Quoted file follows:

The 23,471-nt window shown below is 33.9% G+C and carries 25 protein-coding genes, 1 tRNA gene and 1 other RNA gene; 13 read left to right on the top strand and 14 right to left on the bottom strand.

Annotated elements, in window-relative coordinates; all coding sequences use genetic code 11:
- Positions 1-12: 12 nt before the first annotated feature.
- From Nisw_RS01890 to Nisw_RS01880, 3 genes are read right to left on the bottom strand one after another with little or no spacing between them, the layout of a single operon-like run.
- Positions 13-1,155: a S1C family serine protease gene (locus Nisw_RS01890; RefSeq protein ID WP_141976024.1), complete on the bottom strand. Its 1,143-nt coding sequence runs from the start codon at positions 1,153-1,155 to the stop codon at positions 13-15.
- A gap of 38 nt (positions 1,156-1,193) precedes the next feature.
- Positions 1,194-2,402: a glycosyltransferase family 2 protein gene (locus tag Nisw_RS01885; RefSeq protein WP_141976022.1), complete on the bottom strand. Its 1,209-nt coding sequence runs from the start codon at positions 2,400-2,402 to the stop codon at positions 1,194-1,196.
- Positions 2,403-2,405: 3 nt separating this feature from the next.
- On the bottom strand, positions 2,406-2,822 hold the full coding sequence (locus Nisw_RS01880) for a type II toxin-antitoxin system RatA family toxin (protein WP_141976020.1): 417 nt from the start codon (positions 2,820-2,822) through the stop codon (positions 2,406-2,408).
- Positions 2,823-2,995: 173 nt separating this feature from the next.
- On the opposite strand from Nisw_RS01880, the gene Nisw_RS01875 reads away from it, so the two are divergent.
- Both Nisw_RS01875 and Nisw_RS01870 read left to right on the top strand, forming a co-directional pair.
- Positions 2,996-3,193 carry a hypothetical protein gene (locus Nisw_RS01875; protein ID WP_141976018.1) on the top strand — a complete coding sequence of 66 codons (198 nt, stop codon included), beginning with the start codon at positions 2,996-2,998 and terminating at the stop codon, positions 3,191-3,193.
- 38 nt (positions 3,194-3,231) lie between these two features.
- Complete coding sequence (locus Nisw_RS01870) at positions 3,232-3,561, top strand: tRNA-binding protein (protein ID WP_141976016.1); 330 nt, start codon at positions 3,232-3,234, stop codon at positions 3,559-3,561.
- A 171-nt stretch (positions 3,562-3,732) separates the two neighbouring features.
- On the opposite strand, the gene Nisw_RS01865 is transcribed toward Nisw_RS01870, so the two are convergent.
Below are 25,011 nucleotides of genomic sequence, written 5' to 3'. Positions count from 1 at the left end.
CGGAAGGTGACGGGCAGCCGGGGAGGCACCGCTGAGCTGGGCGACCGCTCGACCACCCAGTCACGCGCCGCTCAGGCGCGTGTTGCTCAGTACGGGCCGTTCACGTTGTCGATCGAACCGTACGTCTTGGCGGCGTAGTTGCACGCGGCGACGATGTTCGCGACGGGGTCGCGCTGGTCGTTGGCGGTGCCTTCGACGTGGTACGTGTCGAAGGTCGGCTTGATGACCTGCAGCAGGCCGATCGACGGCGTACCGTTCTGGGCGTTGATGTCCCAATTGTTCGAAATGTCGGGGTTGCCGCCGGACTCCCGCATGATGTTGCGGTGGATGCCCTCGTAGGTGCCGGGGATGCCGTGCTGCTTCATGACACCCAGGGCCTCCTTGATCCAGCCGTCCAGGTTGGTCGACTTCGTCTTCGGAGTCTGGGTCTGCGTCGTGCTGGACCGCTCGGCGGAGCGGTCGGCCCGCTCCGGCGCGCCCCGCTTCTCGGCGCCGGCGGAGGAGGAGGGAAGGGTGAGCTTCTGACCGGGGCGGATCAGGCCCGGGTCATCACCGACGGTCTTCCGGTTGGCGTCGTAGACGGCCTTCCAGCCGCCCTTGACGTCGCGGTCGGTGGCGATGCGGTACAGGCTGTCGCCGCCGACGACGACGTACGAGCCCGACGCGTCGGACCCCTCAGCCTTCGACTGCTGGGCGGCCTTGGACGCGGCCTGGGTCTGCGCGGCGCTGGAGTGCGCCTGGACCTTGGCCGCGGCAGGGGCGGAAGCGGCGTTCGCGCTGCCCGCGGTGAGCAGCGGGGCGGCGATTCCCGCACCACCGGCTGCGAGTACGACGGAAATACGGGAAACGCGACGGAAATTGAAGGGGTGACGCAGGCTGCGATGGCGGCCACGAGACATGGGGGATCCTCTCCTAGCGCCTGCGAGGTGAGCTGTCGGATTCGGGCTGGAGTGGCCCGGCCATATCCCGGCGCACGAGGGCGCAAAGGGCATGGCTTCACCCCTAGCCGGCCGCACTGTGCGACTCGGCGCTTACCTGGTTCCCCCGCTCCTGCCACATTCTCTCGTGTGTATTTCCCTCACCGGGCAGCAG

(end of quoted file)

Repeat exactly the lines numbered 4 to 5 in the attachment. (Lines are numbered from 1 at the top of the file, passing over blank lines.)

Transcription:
- From Nisw_RS01890 to Nisw_RS01880, 3 genes are read right to left on the bottom strand one after another with little or no spacing between them, the layout of a single operon-like run.
- Positions 13-1,155: a S1C family serine protease gene (locus Nisw_RS01890; RefSeq protein ID WP_141976024.1), complete on the bottom strand. Its 1,143-nt coding sequence runs from the start codon at positions 1,153-1,155 to the stop codon at positions 13-15.